Rivers: Ainge not trying to trade Big Three

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Rivers: Ainge not trying to trade Big Three

WALTHAM Rajon Rondo remembers all too well what life was like before the Big Three came together in Boston prior to the the 2007-2008 season.

"It was ugly around here when there wasn't a Big Three," Rondo said. "We lost 18 straight that year. It was a tough year, but we had a great turnaround once the Big Three came together."

While it's no secret that their time together is running out, it may be over sooner than expected after Danny Ainge, Boston's president of basketball operations, made headlines Thursday when he told the Boston Globe that he would be open to trading any of the Big Three.

Celtics head coach Doc Rivers carefully responded to the comments, trying not to add any fuel to the fire.

"Danny, I don't think meant in any way that he was trying to trade anybody," Rivers said. "I would say it's a very strong possibility that we're going to get this together, and there's an even stronger possibility that every guy will be here."

While Ainge didn't say he plans to blow up the Big Three of Paul Pierce, Ray Allen and Kevin Garnett, he is open to the idea for several reasons.

For starters, they're underachieving. There is no way anyone could have anticipated that the C's would be 5-8 after 13 games.

That core group isn't getting any younger, and their trade value continues to drop with time.

Ainge doesn't want to make the same mistake Celtics great Red Auerbach did in the 1980s when he held on to his core group for too long despite having offers for younger, up-and-coming talent.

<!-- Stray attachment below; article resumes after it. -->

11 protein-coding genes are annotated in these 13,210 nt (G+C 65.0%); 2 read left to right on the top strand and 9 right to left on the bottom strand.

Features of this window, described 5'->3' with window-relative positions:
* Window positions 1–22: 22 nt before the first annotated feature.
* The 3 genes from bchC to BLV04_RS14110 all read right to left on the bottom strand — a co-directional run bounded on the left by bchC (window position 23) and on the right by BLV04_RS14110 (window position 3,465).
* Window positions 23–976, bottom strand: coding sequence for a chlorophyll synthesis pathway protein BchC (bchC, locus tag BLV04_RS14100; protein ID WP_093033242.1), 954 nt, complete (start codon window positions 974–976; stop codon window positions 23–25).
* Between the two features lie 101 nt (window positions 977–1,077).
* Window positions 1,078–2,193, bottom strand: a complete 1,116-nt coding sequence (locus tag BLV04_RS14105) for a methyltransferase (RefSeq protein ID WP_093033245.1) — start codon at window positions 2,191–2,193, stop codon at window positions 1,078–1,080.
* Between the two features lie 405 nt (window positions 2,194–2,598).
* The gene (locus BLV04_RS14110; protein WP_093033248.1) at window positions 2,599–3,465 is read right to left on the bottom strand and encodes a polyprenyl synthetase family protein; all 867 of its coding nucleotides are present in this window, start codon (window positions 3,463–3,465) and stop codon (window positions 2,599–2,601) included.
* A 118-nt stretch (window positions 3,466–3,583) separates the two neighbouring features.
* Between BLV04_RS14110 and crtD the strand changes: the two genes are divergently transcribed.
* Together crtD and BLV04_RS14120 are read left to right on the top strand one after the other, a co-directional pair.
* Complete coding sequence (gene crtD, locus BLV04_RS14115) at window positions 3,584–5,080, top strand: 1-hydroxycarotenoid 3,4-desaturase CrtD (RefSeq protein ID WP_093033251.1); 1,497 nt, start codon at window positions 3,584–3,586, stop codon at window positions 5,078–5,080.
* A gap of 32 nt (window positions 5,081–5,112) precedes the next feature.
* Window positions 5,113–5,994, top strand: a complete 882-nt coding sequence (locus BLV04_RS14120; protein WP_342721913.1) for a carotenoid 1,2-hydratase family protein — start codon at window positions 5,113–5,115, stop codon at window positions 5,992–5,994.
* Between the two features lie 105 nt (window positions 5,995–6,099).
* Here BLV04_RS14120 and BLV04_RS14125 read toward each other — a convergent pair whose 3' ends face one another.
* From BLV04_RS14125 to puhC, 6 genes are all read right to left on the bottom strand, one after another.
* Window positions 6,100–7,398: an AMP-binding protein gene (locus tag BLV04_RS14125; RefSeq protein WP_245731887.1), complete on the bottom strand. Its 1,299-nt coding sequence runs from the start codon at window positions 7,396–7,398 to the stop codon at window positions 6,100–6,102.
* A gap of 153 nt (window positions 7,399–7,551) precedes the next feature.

Auerbach had offers to move both Larry Bird and Kevin Mchale, but elected not to do so.

Those decisions, coupled with a series of missteps afterward, resulted in the C's struggling to remain competitive in the post-Bird era.

"If I were presented with those kinds of deals for our aging veterans, it's a done deal, to continue the success," Ainge told the Globe.

It was clear just the idea of not having the Big Three around, bothered Rondo.

But if there's one thing he has learned in the past year or so, it's that teammates -- regardless of how long they've been around -- can be traded away at a moment's notice.

"It's a business," Rondo said. "I was heavy in trade talks this summer. I guess it's their turn; it still could be me. You never know. It's part of the business."

First impressions: Longoria makes Buchholz pay in Red Sox' 4-3 loss to Rays

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First impressions: Longoria makes Buchholz pay in Red Sox' 4-3 loss to Rays

BOSTON - First impressions from the Red Sox' 4-3 loss to Tampa Bay:

* There's a steep learning curve for a set-up man, as Clay Buchholz discovered.

Although he's pitched out of the bullpen for the last couple of months, most of those appearances weren't of the high leverage variety. More often than not, the Sox had a sizeable lead, or Buchholz was brought in earlier in the game. Or they were behind and he was mopping up.

But Tuesday was different. The Rays had battled back to tie the game in the bottom of the seventh, and after Matt Barnes got the final out in that inning, Buchholz came in to start the eighth.

After getting Kevin Kiermaier on a groundout to lead off the inning, Buchholz threw a four-seamer to Evan Longoria that the Tampa Bay third baseman launched toward the Charles River, clearing everything and putting the Rays up by a run.

It was a reminder that in late innings of close games, one pitch, with missed location, can really hurt.

 

* Hanley Ramirez knocked in two runs. He was sort of lucky.

In the fifth inning, Ramirez hit a twisting opposite-field fly ball down the right field line. It landed just past the Pesky Pole in right, measured at 326 feet, the shortest homer in baseball this season, according to ESPN Stats and Information.

Then, an inning later, Ramirez hit a pop fly that drifted into shallow right. Three Rays defenders converged -- first baseman, second baseman and right fielder -- and somehow the ball dropped in between all three for a run-scoring single.

Two cheap hits, two RBI.

At times, you'll see hitters mash the ball, only to have it hit right at someone for an out. Rotten luck, and all.